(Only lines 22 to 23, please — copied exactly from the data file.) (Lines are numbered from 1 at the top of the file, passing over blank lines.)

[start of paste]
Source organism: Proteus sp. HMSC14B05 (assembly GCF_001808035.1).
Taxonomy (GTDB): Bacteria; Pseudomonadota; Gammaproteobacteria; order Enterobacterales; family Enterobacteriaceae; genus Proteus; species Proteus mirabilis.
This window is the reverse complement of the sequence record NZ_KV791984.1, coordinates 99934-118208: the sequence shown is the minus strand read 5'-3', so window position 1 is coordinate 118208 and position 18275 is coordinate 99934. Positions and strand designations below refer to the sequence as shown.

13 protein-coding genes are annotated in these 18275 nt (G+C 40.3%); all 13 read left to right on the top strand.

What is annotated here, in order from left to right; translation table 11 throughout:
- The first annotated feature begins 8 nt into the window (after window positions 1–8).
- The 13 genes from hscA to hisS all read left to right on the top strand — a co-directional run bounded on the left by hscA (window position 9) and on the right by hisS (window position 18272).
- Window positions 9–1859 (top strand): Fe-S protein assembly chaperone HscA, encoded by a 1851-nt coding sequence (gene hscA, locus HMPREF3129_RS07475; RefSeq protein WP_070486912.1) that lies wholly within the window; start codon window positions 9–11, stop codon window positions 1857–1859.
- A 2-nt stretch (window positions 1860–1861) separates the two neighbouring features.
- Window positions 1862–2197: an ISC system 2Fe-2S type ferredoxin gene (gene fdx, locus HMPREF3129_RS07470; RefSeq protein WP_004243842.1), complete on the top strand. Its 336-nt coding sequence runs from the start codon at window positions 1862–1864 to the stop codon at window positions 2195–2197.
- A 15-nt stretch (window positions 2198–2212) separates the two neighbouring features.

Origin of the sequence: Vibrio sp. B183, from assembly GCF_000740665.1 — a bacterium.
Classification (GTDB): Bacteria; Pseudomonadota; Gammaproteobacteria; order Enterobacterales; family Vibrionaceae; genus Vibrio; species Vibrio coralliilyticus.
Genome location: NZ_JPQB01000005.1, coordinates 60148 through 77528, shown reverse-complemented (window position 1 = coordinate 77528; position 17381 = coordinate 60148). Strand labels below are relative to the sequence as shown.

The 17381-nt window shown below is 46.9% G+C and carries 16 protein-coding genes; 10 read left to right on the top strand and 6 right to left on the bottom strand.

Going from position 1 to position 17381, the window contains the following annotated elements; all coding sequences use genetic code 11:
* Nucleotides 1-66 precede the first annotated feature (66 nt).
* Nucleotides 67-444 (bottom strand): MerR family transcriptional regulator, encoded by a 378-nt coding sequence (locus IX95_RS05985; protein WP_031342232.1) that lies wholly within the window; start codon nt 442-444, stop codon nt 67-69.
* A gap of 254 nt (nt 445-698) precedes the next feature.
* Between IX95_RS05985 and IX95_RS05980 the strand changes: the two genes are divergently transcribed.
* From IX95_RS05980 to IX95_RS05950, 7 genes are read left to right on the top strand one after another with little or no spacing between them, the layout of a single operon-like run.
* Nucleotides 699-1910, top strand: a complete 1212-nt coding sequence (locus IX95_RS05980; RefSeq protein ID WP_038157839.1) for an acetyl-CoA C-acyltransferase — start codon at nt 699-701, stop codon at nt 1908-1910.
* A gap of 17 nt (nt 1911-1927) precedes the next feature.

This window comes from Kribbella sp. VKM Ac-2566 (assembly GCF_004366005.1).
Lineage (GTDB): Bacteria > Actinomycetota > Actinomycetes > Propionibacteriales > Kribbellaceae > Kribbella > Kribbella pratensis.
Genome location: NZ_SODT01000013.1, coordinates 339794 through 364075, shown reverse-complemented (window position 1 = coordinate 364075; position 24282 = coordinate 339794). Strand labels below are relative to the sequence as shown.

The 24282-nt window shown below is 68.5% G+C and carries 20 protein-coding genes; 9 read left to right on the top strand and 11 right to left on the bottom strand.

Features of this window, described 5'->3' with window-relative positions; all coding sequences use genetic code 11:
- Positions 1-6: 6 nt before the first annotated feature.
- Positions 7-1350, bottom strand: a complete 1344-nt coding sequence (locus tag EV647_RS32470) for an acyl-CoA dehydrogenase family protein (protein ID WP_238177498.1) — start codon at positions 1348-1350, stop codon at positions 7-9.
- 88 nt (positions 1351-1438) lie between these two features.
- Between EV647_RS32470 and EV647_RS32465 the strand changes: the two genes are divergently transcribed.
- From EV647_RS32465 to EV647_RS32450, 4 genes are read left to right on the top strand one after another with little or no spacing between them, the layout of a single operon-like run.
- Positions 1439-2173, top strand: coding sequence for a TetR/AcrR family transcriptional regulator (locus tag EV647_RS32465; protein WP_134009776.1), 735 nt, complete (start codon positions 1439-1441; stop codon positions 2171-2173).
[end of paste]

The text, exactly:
* Nucleotides 699-1910, top strand: a complete 1212-nt coding sequence (locus IX95_RS05980; RefSeq protein ID WP_038157839.1) for an acetyl-CoA C-acyltransferase — start codon at nt 699-701, stop codon at nt 1908-1910.
* A gap of 17 nt (nt 1911-1927) precedes the next feature.